NO PROBABLE CAUSE TO ARREST FOR OVI WHERE OFFICER SMELLED ALCOHOL AND DRIVER ADMITTED TO HAVING ONLY A FEW DRINKS
The Ohio Court of Appeals in State v. Hopp, 2016-Ohio-8027 held there is little indication of physical impairment where the state’s only evidence is:
- the officer smelled alcohol,
- the Defendant’s eyes were bloodshot,
- the Defendant acknowledged having only a couple drinks (scotches), and
- the Defendant’s speech was slightly slurred.
The Court found there was not sufficient evidence to cause a prudent person to believe that the Defendant was driving while impaired.
DRIVER STOPPED AT CHECKPOINT, FIELD SOBRIETY TESTS THROWN OUT
The Defendant was stopped at a checkpoint designed to screen for drivers who may be operating a motor vehicle under the influence of alcohol (OVI). While stopped, the officer noticed the Defendant’s vehicle smelled like alcohol and the Defendant’s speech was slightly slurred. The Defendant later admitted to consuming alcohol. The officer asked the Defendant to perform field sobriety tests, and the Defendant was placed under arrest for OVI following the officer’s conclusion that the Defendant failed the sobriety tests. At an evidence suppression hearing, the trial court determined the field sobriety tests were not conducted in accordance with accepted standards, but still found the officer had enough probable cause to arrest the defendant for OVI.
PROBABLE CAUSE TO ARREST IN OVI CASES
Probable cause exists to justify an arrest for OVI when at the time of arrest the officer had sufficient evidence derived from reasonable observations to cause a prudent person to believe the suspect was driving under the influence. State v. Homan, 89 Ohio St.3d 421, 427, 2000-Ohio-212, In Ohio, a person is not prohibited from driving after drinking alcohol, but may not drive when impaired by alcohol. State v. Taylor, 3 Ohio App.3d 197, 198. The Court in Taylor states, “For better or worse, the law prohibits drunken driving, not driving after a drink.”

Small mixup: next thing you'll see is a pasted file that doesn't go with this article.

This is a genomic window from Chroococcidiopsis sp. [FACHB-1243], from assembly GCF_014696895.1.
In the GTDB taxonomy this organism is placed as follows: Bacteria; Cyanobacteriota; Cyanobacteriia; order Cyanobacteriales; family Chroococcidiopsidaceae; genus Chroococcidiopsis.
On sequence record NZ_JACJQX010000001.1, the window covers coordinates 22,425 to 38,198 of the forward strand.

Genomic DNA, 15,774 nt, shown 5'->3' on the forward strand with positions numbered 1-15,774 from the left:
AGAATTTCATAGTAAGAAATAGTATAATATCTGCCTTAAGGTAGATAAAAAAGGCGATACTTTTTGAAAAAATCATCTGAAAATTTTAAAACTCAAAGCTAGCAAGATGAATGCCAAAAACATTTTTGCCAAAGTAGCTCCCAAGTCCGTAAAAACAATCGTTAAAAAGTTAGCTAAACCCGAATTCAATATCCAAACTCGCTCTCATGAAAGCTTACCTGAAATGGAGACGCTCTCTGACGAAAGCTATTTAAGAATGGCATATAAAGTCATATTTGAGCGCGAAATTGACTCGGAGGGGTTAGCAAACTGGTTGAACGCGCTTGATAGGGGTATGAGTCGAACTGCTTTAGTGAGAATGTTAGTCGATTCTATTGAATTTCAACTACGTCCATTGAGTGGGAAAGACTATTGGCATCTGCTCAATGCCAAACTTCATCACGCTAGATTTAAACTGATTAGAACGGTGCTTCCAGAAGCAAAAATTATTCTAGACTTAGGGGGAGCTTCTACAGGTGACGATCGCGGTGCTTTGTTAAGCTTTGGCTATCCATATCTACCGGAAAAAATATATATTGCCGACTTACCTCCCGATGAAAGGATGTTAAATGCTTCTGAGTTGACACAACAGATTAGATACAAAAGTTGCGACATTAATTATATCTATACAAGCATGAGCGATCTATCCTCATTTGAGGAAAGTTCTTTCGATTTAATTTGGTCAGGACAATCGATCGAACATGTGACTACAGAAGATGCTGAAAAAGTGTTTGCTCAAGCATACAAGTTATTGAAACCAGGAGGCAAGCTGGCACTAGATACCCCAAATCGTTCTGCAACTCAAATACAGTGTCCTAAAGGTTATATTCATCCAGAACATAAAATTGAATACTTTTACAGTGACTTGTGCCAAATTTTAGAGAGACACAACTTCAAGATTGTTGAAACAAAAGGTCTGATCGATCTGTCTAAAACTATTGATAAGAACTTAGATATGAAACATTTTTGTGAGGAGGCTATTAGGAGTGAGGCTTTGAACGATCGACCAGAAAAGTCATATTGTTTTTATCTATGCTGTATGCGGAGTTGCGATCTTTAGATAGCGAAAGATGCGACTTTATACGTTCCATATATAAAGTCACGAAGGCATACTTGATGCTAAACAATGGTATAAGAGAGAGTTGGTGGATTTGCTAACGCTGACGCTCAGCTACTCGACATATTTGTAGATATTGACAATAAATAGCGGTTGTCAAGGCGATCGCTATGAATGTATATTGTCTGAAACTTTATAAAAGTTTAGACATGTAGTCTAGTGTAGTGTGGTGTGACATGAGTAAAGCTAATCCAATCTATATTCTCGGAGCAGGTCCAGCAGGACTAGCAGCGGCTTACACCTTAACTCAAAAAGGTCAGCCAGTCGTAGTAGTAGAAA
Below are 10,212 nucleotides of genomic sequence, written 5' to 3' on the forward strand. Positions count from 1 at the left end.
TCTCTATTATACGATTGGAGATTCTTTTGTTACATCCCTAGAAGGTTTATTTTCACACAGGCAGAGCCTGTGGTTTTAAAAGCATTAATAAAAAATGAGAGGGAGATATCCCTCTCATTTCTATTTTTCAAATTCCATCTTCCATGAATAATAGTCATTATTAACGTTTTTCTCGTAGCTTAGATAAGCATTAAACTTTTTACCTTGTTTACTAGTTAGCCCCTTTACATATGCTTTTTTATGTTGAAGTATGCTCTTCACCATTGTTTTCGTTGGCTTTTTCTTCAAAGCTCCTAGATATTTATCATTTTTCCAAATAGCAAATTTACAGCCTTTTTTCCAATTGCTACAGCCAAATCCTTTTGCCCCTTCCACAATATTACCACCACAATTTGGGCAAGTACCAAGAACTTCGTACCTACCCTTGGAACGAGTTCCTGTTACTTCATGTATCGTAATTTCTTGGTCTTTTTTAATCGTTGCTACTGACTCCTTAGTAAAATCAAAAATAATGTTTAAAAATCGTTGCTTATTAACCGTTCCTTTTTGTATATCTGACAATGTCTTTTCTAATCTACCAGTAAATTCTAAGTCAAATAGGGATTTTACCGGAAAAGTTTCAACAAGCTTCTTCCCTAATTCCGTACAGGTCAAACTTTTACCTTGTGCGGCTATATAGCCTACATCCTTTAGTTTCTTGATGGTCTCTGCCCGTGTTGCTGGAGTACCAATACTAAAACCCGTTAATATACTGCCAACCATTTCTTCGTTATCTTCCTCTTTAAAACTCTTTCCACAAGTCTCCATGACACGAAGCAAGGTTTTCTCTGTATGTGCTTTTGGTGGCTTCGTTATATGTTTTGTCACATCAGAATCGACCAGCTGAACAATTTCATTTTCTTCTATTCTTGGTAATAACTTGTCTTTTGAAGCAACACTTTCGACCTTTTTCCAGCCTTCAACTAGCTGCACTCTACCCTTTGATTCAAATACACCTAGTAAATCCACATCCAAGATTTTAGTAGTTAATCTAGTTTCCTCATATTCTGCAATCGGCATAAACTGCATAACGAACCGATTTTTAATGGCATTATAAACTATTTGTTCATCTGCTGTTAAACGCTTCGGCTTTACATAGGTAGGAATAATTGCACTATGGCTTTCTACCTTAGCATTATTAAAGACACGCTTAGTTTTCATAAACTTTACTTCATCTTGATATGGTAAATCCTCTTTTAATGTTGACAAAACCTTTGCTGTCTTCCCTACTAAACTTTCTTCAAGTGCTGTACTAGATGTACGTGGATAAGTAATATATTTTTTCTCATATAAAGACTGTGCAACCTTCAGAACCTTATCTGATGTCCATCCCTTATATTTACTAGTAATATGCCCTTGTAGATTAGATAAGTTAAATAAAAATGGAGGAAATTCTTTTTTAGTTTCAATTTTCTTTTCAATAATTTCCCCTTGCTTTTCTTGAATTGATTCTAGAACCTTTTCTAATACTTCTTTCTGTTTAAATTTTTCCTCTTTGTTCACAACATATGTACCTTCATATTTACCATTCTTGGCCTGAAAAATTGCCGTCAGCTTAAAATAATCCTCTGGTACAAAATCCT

WHEN OFFICER ONLY HAS EVIDENCE OF ALCOHOL CONSUMPTION
Ohio courts have stated it is possible to have a valid arrest for driving under the influence of alcohol even though the arresting officer has not actually observed the arrestee operating a vehicle in an erratic or unsafe manner. State v. Snider, 9th Dist. Medina No. 2924-M, 1999 WL 548975, *3, fn. 3 (July 28, 1999) However, the Ohio Court of Appeals held in State v. Finch, 24 Ohio App.3d 38, 40 (12th Dist. 1985), that observations of the driver’s appearance, smell of alcohol, slurred speech, and bloodshot eyes, were insufficient to constitute probable cause for arrest. In that case, there was no indication that the defendant was impaired by his consumption of alcohol. Similarly, in the Hopp case, the officer stopped the driver at a checkpoint – there was evidence of erratic driving. The Court in Hopp went on to say that although there was no probable cause here, there may be future cases where slurred speech, odor of alcohol and other observations of alcohol consumption could create probable cause for arrest. Ultimately the court stated: “Based upon the totality of facts and circumstances of this particular case, we conclude that there was not sufficient evidence to cause a prudent person to believe that [the Defendant] was driving while impaired.”
IMPORTANCE OF CHALLENGING FIELD SOBRIETY & BREATH TESTS
This case highlights the importance of challenging field sobriety, breath and other chemical tests in court. If your attorney is able to get field sobriety tests or chemical tests thrown out at the motion to suppress stage, there may be an issue with whether there was in fact probable cause to arrest.